Friday, July 9, 2010

Engy Update is Credit to Team

In case you've been so caught up in RealID drama to ignore the other happenings on in gaming news, Valve released the final class update for Team Fortress 2 yesterday following an interesting promotion. The Engineer update also came with a few new maps, including a new Payload Race map, plr_hightower, and it looks like Valve finally figured out how to make PLR fun.

The update focused on adding new weapons and features to the Engineer class with the goals of untethering the player from their buildings, particularly their Sentry Gun, and increasing Engineer mobility altogether. The update hits the mark perfectly; I haven't even played the new Engineer yet, but I love all the new choices presented. A big issue with typical class updates is that the class gets overplayed. We have class caps (limit 4) on our server, but I have no qualms with more teleporters and dispensers!

The first enormous change (that doesn't involve acquiring new weapons) is that Engineers can pick up and redeploy buildings now. If an upgraded building is redeployed, it begins life as level 1 but instantly starts upgrading itself to its old level right before the Engy's eyes, without any input or metal. To redeploy a level 3 Sentry Gun takes maybe 6 seconds. There were plenty of times last night when I rounded a corner to find a level 3 SG there when only moments before there was nothing.

One problem with the old Engineer was how reliant the class was on its Sentry. If destroyed, typically the Engy was in hot water. Well Valve added a new shotgun called the Frontier Justice that shoots "Revenge Crits" after the SG is destroyed (even if blown up by the Engineer himself!). For every kill the Sentry gets, the shotgun stores 2 Revenge Crits; for every assist, 1 crit. The downfall is that the Frontier Justice has half the magazine size of the normal shotgun (3 versus 6), and doesn't receive normal crits.

If planning isn't your thing, you can equip the new melee weapon, a mechanical hand called the Gunslinger. It provides an extra 25 Health to the Engineer, guarantees a crit on the 3rd successive melee strike, and let's the player deploy a Mini-Sentry. This cute little tripod costs only 100 metal (versus 140 for the normal SG), builds 4 times faster, and deploys with full health. Problem is that it cannot be repaired or upgraded and only deals half the damage as a normal Sentry. This certainly helps the Engy be more offensive.

Another game changing weapon replaces the pistol and is called the Wrangler. Activating this device let's the Engineer take control of their Sentry, letting them aim the stationary gun with no range limits and fire at double the normal rate. A laser originating from the Engy points to the target, and the Sentry gains a damage shield that absorbs 66% of incoming damage. Should the player die or deactivate the Wrangler, the SG becomes inactive for 3 seconds. Previously infeasible sentry locations and now usable since Engineers can overcome the range limits.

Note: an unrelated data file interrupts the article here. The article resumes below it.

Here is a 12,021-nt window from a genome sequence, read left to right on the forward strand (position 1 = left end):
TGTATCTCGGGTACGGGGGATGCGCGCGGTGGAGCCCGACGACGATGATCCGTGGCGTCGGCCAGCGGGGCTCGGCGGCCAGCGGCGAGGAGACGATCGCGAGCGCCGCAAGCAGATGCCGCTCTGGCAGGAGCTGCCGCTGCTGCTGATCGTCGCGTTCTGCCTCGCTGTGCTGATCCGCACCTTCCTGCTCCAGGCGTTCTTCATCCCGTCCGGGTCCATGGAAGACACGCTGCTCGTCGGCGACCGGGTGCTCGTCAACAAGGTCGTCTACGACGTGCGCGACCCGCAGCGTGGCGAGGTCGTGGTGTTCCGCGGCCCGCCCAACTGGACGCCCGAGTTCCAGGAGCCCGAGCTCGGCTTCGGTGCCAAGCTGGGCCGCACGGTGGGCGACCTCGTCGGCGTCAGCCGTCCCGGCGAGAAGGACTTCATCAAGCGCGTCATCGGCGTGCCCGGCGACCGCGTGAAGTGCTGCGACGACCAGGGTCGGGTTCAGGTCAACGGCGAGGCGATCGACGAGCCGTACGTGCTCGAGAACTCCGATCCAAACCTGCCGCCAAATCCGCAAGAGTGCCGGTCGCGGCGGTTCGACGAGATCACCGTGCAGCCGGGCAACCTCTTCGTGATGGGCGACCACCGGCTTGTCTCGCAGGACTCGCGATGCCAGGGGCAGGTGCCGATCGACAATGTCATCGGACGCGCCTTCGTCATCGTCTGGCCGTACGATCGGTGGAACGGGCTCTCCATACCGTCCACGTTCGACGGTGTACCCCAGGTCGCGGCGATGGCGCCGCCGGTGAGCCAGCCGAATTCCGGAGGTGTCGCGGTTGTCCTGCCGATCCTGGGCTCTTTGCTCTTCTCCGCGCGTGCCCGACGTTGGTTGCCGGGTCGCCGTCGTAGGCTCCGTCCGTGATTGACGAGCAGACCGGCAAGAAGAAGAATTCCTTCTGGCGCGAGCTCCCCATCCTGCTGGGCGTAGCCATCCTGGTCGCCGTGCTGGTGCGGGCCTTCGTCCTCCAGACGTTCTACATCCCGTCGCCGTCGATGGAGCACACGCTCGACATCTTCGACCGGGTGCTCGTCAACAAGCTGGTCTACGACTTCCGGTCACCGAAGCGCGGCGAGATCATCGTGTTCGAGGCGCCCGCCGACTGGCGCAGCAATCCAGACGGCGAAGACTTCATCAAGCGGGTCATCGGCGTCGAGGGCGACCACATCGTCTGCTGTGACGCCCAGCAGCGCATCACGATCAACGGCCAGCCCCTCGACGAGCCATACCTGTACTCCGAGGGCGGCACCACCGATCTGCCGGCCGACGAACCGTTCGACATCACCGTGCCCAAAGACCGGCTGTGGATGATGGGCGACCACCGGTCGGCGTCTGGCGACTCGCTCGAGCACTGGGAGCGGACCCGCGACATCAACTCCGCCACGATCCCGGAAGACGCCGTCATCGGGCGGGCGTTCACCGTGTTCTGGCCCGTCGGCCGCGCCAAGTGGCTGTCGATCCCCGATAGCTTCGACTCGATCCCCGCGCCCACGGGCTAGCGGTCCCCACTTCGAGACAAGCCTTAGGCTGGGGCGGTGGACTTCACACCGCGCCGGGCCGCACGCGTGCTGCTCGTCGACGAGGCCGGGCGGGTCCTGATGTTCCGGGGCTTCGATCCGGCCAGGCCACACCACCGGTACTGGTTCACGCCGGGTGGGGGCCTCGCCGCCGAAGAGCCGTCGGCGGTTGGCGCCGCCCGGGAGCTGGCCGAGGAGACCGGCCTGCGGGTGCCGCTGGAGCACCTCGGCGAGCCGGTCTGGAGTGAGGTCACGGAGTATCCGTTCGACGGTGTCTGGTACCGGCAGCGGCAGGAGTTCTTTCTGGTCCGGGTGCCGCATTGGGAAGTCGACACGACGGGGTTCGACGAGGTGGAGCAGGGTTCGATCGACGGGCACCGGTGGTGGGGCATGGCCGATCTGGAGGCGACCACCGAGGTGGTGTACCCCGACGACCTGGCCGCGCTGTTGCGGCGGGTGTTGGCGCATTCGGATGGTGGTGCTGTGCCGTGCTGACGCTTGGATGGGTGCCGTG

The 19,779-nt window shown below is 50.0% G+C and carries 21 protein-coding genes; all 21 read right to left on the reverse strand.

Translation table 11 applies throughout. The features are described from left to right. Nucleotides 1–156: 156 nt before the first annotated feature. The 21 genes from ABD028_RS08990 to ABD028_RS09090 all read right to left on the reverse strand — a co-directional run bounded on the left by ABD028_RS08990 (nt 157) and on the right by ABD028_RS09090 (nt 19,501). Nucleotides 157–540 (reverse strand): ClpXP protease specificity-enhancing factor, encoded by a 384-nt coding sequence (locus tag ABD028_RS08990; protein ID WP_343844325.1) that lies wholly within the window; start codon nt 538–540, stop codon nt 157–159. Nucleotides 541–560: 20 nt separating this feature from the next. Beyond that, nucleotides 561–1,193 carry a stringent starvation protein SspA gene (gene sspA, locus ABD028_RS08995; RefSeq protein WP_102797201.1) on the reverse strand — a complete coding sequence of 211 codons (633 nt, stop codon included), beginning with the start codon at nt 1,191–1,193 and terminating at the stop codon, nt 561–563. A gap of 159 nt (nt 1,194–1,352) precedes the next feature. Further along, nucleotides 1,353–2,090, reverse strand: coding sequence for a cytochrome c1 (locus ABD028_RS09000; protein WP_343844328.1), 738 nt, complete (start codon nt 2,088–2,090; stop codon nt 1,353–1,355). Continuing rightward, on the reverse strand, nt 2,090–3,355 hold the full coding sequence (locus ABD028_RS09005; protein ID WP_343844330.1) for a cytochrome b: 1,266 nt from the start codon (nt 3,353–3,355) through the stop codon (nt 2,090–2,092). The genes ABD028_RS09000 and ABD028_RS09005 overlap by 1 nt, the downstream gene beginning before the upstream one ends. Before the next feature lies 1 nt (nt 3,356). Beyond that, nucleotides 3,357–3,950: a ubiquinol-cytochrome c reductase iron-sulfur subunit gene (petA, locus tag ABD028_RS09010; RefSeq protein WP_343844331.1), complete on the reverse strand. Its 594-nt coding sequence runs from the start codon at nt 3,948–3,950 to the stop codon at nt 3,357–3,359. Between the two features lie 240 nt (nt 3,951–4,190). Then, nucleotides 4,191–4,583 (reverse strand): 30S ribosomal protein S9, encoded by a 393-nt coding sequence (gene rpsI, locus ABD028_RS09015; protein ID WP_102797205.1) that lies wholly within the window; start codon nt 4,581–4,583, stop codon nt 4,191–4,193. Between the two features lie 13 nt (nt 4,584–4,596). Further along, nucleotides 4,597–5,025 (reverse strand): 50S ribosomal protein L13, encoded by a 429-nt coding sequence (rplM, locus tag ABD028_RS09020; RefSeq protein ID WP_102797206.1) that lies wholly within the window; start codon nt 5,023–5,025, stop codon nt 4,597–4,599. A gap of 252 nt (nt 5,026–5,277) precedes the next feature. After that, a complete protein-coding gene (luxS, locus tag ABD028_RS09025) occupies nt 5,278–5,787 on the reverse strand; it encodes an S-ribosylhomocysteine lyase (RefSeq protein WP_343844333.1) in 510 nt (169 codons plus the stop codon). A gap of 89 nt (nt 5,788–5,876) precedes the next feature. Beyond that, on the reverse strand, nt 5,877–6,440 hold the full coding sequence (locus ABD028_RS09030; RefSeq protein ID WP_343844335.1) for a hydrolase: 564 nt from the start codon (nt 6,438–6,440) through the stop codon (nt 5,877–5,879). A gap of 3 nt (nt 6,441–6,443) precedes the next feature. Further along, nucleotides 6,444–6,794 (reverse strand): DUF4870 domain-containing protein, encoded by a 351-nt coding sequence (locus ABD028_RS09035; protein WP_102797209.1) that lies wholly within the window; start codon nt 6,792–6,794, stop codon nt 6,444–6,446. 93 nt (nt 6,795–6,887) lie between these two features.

There is also another wrench you can find which adds a bleed effect to victims, making pesky Spies easier to dispatch.

I think it may be too soon to tell if the game has completely changed. Very rarely does anyone do the typical Sentry turtling, but that may be because of the novelty of the update. The game does feel fresh though, as many people are trying out crazy tactics and enjoying all the new options.


Brian 'Psychochild' Green said...

The one thing I've never liked about TF2 is the way the classes came in piecemeal. I mean, it's two and a half years after launch and we're finally getting the last class's full abilities? Especially this one, because the Engineer class was pretty severely limited in that it had to maintain a sentry and stay in one spot. If you didn't pick a good place for your sentry, you'd be bored as the battle raged somewhere else. Until the inevitable spy came along and tried to sap your sentry for points. :P

The other thing I've never liked is that you have to do the stupid achievements to unlock these options. That means a lot of people flood to a class when it gets updated, and play becomes about doing the achievements instead of actually playing the game. The next few days will be about teams of almost entirely Engineers. (The drop system helped this, I agree, but the most reliable way is still a grind; they got the grind in my FPS!)